Gov't signs deals for oral Covid-19 treatment
The Korean government said Thursday it is negotiating with pharmaceutical companies to buy more Covid-19 oral medications, in addition to an order for 20,000 courses of an antiviral pill.
At the National Assembly’s audit of the Ministry of Health and Welfare on Thursday, Rep. Kang Gi-yun of the People Power Party (PPP) voiced concern that the country would be in need of more Covid-19 medicines when it shifts into the so-called “With Corona” policy, or taking a new approach to the coronavirus beyond social distancing.
“I totally agree,” answered Jeong Eun-kyeong, commissioner of the Korea Disease Control and Prevention Agency (KDCA).
Jeong continued, “Discussions are underway to find additional oral Covid-19 treatments,” and added, “I hope that National Assembly will help with a budget.”
On Wednesday, Prime Minister Kim Boo-kyum confirmed that the country signed a deal to buy 20,000 courses of oral Covid-19 treatments, but he didn't specify from whom.
“We have a budget to buy enough drugs for 40,000 people and have signed a pre-purchase deal for about 20,000 courses,” Kim said in a radio interview on Wednesday.
The KDCA later confirmed that Korea has procured 20,000 oral Covid-19 treatments and is "in the process" of inking another deal, but refused to disclose details due to confidentiality agreements signed with pharmaceutical companies.
Oral treatments developed by MSD (known as Merck & Co. in the United States and Canada), Pfizer and Roche have begun Phase 3 clinical trials overseas. MSD’s molnupiravir — which the U.S. drugmaker said can cut the chances of dying or being hospitalized by half — is ahead of its competitors, and is awaiting approval by the U.S. Food and Drug Administration.
The KDCA earlier announced that they allocated 16.8 billion won ($14.3 million) of this year’s supplementary budget to purchase oral Covid-19 treatments for 18,000 people, and 19.4 billion won to buy enough for 20,000 people in next year’s budget.
The government said it will cover all expenses for Covid-19 oral medication if such a treatment is introduced. The money earmarked for 38,000 doses works out to around 952,600 won ($800) per dose.
Covid-19 has been classified as a Level 1 legal communicable disease, and the government must cover the entire cost of treatment for such diseases, as described under the Infectious Disease Control and Prevention Act.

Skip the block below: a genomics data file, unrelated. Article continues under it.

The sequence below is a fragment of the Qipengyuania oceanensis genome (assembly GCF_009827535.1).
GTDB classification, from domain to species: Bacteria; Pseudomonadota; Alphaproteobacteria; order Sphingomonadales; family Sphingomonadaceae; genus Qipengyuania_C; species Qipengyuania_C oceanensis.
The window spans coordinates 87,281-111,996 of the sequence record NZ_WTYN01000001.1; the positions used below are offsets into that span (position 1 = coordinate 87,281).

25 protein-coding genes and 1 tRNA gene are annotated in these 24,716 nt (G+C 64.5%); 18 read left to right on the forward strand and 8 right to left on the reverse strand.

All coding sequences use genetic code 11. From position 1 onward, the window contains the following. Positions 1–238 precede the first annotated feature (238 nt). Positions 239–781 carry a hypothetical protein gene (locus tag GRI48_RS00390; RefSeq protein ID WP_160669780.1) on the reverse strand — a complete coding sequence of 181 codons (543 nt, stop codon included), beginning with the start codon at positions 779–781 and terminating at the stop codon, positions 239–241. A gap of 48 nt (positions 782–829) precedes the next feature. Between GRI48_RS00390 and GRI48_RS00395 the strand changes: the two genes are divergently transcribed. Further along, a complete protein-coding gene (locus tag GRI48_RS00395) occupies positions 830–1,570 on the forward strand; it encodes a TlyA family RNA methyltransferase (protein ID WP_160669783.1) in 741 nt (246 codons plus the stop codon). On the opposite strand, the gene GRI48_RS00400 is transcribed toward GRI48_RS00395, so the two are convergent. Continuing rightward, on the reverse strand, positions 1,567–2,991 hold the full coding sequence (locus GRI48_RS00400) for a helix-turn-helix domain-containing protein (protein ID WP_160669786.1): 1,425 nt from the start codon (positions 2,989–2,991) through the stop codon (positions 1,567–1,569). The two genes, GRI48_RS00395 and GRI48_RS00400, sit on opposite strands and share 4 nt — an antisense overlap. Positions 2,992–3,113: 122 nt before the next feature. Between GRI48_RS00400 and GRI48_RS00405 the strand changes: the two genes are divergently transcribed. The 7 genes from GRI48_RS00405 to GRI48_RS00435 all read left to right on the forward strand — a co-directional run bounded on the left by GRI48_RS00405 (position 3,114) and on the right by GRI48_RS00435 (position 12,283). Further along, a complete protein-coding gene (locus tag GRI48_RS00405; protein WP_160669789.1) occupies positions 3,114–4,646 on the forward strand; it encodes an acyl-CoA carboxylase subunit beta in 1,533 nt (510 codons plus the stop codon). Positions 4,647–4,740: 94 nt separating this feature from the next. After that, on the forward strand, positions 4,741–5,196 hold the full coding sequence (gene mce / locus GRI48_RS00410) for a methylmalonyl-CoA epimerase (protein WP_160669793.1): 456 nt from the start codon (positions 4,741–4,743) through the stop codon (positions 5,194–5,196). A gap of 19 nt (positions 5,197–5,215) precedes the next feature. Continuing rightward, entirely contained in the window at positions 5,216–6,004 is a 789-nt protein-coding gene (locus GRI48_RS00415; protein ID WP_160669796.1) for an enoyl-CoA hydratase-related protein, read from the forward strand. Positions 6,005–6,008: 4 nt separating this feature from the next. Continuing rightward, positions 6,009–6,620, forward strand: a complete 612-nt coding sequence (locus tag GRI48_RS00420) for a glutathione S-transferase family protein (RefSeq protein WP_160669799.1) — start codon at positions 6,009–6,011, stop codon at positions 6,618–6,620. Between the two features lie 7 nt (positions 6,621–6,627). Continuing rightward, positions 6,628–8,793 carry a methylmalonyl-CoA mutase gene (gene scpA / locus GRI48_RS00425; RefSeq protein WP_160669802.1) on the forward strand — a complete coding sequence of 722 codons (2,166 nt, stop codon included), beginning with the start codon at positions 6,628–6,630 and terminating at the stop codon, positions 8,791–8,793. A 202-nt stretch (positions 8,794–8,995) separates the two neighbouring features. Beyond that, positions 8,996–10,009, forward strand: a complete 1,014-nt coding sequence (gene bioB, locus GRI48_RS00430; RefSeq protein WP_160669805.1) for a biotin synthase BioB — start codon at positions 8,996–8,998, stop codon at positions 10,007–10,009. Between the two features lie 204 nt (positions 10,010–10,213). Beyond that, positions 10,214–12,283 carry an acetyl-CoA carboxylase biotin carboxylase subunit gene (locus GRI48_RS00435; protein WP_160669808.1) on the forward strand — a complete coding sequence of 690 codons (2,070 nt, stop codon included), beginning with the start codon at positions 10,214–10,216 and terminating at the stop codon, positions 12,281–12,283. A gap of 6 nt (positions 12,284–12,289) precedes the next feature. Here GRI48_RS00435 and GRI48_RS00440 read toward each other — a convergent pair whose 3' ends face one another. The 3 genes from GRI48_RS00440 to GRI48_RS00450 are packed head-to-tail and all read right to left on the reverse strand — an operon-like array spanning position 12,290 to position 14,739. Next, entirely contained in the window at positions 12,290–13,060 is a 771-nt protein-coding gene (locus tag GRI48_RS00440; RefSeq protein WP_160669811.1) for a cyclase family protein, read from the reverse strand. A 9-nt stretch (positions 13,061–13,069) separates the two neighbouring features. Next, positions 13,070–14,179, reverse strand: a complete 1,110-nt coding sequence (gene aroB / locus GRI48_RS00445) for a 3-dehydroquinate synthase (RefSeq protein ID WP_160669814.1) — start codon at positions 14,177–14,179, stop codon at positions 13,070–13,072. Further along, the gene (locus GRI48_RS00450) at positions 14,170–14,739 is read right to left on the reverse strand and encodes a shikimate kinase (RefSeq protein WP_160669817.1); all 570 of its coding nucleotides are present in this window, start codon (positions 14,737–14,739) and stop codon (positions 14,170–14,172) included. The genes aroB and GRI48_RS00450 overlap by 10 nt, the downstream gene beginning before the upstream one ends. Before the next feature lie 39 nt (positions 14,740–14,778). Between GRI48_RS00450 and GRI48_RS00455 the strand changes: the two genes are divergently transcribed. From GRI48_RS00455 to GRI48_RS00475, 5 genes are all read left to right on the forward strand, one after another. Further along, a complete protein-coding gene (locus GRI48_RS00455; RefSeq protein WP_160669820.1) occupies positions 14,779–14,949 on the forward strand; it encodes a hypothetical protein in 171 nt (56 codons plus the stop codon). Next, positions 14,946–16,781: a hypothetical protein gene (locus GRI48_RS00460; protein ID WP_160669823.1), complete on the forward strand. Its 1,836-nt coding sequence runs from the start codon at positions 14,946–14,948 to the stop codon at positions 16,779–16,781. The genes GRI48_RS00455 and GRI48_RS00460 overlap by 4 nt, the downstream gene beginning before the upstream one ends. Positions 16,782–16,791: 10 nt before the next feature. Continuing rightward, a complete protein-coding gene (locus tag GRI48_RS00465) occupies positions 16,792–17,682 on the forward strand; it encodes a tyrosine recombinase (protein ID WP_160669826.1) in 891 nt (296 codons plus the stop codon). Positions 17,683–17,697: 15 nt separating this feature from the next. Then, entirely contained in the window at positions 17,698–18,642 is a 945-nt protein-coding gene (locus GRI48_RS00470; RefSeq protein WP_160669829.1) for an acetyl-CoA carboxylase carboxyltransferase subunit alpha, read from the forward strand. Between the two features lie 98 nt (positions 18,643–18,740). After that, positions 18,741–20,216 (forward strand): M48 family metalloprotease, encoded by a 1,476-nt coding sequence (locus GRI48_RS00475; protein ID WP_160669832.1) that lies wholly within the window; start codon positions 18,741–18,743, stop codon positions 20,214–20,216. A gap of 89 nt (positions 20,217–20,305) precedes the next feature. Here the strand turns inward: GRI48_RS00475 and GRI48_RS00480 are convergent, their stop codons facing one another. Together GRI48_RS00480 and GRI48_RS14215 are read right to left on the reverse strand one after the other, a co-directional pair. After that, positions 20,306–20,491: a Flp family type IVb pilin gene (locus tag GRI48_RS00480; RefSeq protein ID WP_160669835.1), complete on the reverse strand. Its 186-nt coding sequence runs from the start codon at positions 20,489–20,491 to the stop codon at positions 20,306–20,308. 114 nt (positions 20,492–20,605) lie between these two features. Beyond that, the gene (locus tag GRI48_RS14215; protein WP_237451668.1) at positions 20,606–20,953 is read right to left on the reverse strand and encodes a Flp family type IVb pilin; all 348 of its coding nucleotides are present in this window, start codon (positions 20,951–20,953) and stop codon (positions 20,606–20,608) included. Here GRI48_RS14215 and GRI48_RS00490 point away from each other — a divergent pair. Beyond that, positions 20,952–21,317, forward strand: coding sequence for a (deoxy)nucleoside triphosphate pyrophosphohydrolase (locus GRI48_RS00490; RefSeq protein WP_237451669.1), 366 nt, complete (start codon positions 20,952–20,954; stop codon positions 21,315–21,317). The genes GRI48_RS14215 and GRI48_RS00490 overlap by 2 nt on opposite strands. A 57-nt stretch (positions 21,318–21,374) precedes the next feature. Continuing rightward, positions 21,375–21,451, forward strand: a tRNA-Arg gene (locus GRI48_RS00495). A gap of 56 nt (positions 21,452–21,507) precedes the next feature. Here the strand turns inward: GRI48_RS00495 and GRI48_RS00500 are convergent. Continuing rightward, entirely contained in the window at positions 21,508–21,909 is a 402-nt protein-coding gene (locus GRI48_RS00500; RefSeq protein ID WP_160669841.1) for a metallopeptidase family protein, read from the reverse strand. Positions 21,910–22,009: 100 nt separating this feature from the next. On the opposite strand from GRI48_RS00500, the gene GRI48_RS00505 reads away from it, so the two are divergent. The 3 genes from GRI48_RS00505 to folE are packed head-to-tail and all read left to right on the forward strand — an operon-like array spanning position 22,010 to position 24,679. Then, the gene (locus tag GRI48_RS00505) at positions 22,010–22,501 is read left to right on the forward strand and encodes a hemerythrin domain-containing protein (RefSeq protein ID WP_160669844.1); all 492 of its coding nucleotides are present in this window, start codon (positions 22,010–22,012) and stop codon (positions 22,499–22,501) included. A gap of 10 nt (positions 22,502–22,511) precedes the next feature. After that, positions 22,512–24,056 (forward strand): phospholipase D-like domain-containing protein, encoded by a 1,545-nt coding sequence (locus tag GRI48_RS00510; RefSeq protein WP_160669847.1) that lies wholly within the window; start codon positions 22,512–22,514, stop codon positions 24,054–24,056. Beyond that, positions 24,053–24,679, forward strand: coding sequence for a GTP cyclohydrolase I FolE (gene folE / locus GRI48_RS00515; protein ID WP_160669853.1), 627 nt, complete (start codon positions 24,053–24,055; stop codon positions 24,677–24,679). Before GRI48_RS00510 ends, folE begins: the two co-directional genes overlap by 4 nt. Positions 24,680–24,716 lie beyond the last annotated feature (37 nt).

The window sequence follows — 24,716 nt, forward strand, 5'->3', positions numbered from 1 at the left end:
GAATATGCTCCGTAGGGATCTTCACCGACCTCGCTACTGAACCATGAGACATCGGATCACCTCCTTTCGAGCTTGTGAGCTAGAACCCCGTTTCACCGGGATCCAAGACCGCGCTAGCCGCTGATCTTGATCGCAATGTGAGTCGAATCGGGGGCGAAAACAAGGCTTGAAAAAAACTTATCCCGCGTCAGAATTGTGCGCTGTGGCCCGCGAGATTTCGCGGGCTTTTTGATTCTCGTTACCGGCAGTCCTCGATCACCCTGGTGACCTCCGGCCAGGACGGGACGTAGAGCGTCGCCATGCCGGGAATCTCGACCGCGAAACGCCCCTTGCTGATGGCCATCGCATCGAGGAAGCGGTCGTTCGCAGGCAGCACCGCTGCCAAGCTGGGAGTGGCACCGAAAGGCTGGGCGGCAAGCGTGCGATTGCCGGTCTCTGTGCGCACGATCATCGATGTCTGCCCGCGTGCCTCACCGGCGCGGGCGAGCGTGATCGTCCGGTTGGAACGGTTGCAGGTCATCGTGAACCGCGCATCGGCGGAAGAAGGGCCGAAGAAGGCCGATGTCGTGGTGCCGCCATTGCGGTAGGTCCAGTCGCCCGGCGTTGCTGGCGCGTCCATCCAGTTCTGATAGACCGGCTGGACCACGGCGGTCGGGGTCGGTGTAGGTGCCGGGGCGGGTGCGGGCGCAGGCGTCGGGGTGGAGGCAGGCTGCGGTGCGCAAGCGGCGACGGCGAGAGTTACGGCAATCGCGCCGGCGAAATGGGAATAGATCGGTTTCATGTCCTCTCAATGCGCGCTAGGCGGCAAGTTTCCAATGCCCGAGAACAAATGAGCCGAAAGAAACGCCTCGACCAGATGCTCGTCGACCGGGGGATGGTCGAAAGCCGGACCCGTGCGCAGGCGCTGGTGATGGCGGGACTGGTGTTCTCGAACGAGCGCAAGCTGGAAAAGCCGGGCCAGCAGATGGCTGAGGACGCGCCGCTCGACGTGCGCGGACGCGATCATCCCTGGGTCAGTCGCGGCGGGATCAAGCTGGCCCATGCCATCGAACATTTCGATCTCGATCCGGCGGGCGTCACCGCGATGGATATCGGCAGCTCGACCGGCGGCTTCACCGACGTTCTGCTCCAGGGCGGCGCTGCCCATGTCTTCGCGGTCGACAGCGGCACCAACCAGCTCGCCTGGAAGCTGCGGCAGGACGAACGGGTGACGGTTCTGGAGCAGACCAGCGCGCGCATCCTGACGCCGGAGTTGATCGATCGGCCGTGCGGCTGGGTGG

The costs of antiviral medications approved to treat severe Covid-19 patients in Korea — such as remdesivir by the United States' Gilead Sciences or Korean-made regdanvimab by Celltrion Healthcare — are also covered by the government.
The government plans to offer oral treatments to high-risk patients who are critically ill and have a high risk of dying.
A prediction by health authorities was also made Thursday that Korea could start adopting “With Corona” strategies as early as Nov. 9. This is the first time that the government mentioned any specific timing.
“I believe [Korea will hit the goal of completing vaccinations of 70 percent of the population] by Oct. 25 or the beginning of that week,” the KDCA commissioner said in the National Assembly audit.
“I believe the country can start shifting into a phased recovery to normal life around Nov. 9,” Jeong added, considering that it takes two weeks to build immunity after the final dose.
The government has said at least 70 percent of the general public, or 80 percent of adults and 90 percent of the elderly, must be fully vaccinated to adopt such new policies.
As of Wednesday midnight, 55.5 percent of the country’s population had completed their vaccinations.
In addition, the agency said Thursday it will add menstrual disorders to the list of adverse reactions after Covid-19 jabs.
Although a lot of women complained of changes to periods and unexpected vaginal bleeding after a Covid vaccine, they weren’t listed as a side effect of vaccines and were put together in the “Others” section.
According to data released by Rep. Kang Sun-woo of the Democratic Party (DP), the KDCA received 712 reports of post-vaccine unexpected vaginal bleeding as of Sept. 27.
“We will operate a monitoring system to track the cases of menstrual disorders after vaccination,” Jeong said. “We will study the causality and the occurrence with experts.”
Meanwhile, Korea reported 2,427 new Covid-19 cases on Thursday, including 2,400 local infections, raising the total caseload to 325,804, according to the KDCA. Eight more virus deaths were added, bringing the death toll to 2,544.
BY SEO JI-EUN [firstname.lastname@example.org]